The wettest places on earth are picked based on the amount of precipitation they receive in different forms like fog, snow, rain and/or drizzle. The volume of precipitation is further affected by factors like wind patterns, land topography, temperatures, latitudes, proximity to water bodies, and more. Monsoons bring out the beauty of nature. When the water meets the land it enhances its natural bright green hue. While people usually prefer not to travel during the rain, the wet season does allow you to experience special things that are available only during the rain.
The 8 Wettest Places On Earth
1. Wettest Place In The World: Mawsynram, India
Mawsynram receives an annual rainfall of 11,871 millimetres making it the world’s wettest place. Situated amongst the Khasi Hills in Meghalaya, India, Mawsynram’s proximity to the Bay of Bengal is one of the main reasons for its precipitation. The warm and moist monsoon winds from the Bay of Bengal are pushed to converge at Mawsynram by the mountains and cause the highest rainfall in the world. The wettest place on earth is blessed with many rivers and waterfalls. The residents of Mawsynram have adapted to the wet climate by making covers out of reeds to use while farming. They also use grass on their roofs to soundproof their huts from the rain. Also called the Abode of the Clouds, Meghalaya offers many natural beauties, waterfalls and root bridges that are alive.
2. Rains That Don’t Stop For 15-21 Days: Cherrapunji, India
With an annual rainfall of 11,777 millimetres, Cherrapunji is the second wettest place on earth. Situated 15 kilometres away from Mawsynram, Cherrapunji sometimes faces heavy rainfall for 15-21 days continuously during the monsoons. Also located on Khasi Hills, Cherrapunji is at 4,500 feet above sea level. In winter, the residents face a shortage of water and the temperature dips to 7 degrees Celsius. In summer, the average temperature is around 23 degrees Celsius. Meghalaya is also famous for having more than 1,000 caves and one of the most visited caves is Mawsmai, near Cherrapunji.
3. Dark And Cloudy Skies: Tutunendo, Columbia
One of the wettest places on earth, Tutunendo witnesses sunshine only for three or four hours a day. The sky remains cloudy for the rest of the day. High humidity, less wind, warm temperatures, and a lot of precipitation define the atmosphere of Tutunendo, Columbia. Located beside the wettest city in the world, Quibdo, Tutunendo has two monsoons annually, and even in dry months like March and February, there is rainfall for about 20 days in a month. It has an annual rainfall of 11,770 millimetres. One of the main attractions of the area are the different rivers that flow as beautiful waterfalls.
4. Just Nine Kilometres In Length: Cropp River
With an annual rainfall of 11,516 millimetres, Cropp River in New Zealand is among the wettest places on earth. The nine-kilometre-long river is the wettest place in New Zealand as well. The region once recorded its highest rainfall at 1,049 millimetres on December 12 and 13, 1995. The river offers different activities like kayaking, but tourism has yet to develop the area.
5. On Africa’s West Coast: San Antonio de Ureca, Africa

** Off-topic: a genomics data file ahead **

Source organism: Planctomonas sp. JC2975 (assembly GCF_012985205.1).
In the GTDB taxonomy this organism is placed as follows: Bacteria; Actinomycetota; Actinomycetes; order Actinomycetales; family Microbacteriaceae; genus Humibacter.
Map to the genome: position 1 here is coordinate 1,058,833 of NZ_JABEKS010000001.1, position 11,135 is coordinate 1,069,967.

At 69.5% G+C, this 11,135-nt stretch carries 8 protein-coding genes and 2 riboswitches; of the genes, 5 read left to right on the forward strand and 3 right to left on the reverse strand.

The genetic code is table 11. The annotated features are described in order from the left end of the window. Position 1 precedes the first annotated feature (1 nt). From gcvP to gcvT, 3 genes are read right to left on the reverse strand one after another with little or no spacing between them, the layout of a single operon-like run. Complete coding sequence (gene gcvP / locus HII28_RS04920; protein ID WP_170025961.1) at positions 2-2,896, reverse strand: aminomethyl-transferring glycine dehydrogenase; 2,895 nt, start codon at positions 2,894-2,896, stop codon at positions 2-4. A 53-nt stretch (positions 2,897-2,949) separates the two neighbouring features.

The wettest place in Africa, San Antonio de Ureca is located on Bioko Island in Equatorial Guinea. The dry seasons of the region are between November and March, and this is when they host a lot of tourists who visit San Antonio de Ureca to watch turtles visit the shore and lay eggs. With an average annual rainfall of 10,450 millimetres, the region is located 32 kilometres from the western coast of Africa.
6. The Equator, Ocean And Mountain: Debundscha, Africa
One of the wettest places on earth, Debundscha has an average annual rainfall of 10,299 millimetres. Situated at the foot of Mount Cameroon, Debundscha is the second wettest place in Africa. There are three causes behind the heavy rainfall—its proximity to the equator, mountains, and the Atlantic coast. The equator provides a humid climate, the rain clouds from the ocean cannot pass as Mount Cameroon measures up to 4,095 metres. The location offers beautiful sights to experience.
7. Turning Green For The Tourists: Big Bog, Hawaii
An island on Maui, Big Bog is believed to be the wettest mountain in Hawaii. Big Bog has an average annual rainfall of 10,272 millimetres and is located in the Haleakala National Park. Many tourists visit the region. The rain ensures that the island is green and makes for a buzzing tourist location. The heavy rains in the area are caused by moisture that is brought in by trade winds from the Pacific Ocean.
8. Overflowing Water: Mount Waialeale, Hawaii
Mount Waialeale in Kauai, Hawaii, is an extinct volcano that is one of the wettest regions on Earth. Waialeale means “overflowing water” or “rippling water”, and the name of this mountain is named after its wet and rainy weather. The mountain receives an average annual rainfall of 9,763 millimetres, which is five times more than other peaks on the island like Mauna Loa and Mauna Kea. Mount Waialeale has natural attractions such as Weeping Wall, the basin of Waialeale, Kuilau Ridge Trail in Wailua and amazing treks on the Alaka‘i Swamp Trail at Koke‘e State Park.
Heavy Rains And Foliage
Among the wettest places on earth, Kukui in Maui, Hawaii with an annual rainfall of 9,293 millimetres, and Emei Shan in Sichuan Province, China with an average rainfall of 8,169 millimetres also fit the list. If you plan on visiting these places, make sure to visit them in the dry months as the monsoon is tough even for the residents.